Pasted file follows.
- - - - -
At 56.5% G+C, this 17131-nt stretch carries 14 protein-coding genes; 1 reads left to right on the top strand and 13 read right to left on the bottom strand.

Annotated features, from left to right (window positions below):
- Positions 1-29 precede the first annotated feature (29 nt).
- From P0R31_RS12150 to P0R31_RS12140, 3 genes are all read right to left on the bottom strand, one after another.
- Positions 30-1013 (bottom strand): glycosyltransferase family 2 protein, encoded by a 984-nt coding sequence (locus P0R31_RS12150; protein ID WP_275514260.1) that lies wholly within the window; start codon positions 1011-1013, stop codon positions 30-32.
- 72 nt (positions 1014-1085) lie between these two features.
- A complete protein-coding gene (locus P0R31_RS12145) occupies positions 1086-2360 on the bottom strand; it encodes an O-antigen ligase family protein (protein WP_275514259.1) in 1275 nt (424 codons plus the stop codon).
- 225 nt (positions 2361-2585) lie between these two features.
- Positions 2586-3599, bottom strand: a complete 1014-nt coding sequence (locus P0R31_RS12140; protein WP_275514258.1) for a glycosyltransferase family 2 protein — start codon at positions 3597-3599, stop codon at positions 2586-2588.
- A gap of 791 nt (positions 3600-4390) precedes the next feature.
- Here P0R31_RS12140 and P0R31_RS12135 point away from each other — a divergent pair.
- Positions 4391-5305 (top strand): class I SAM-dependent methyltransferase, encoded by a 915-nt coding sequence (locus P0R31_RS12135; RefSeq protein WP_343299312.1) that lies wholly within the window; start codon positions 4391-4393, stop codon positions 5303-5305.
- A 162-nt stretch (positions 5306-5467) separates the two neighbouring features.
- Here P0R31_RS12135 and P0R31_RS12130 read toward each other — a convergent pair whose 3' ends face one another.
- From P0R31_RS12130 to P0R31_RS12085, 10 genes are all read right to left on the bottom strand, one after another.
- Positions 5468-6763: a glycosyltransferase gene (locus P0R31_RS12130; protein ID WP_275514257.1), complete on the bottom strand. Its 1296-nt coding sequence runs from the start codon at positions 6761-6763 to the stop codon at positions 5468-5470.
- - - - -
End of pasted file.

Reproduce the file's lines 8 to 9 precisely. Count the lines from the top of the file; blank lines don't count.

- 225 nt (positions 2361-2585) lie between these two features.
- Positions 2586-3599, bottom strand: a complete 1014-nt coding sequence (locus P0R31_RS12140; protein WP_275514258.1) for a glycosyltransferase family 2 protein — start codon at positions 3597-3599, stop codon at positions 2586-2588.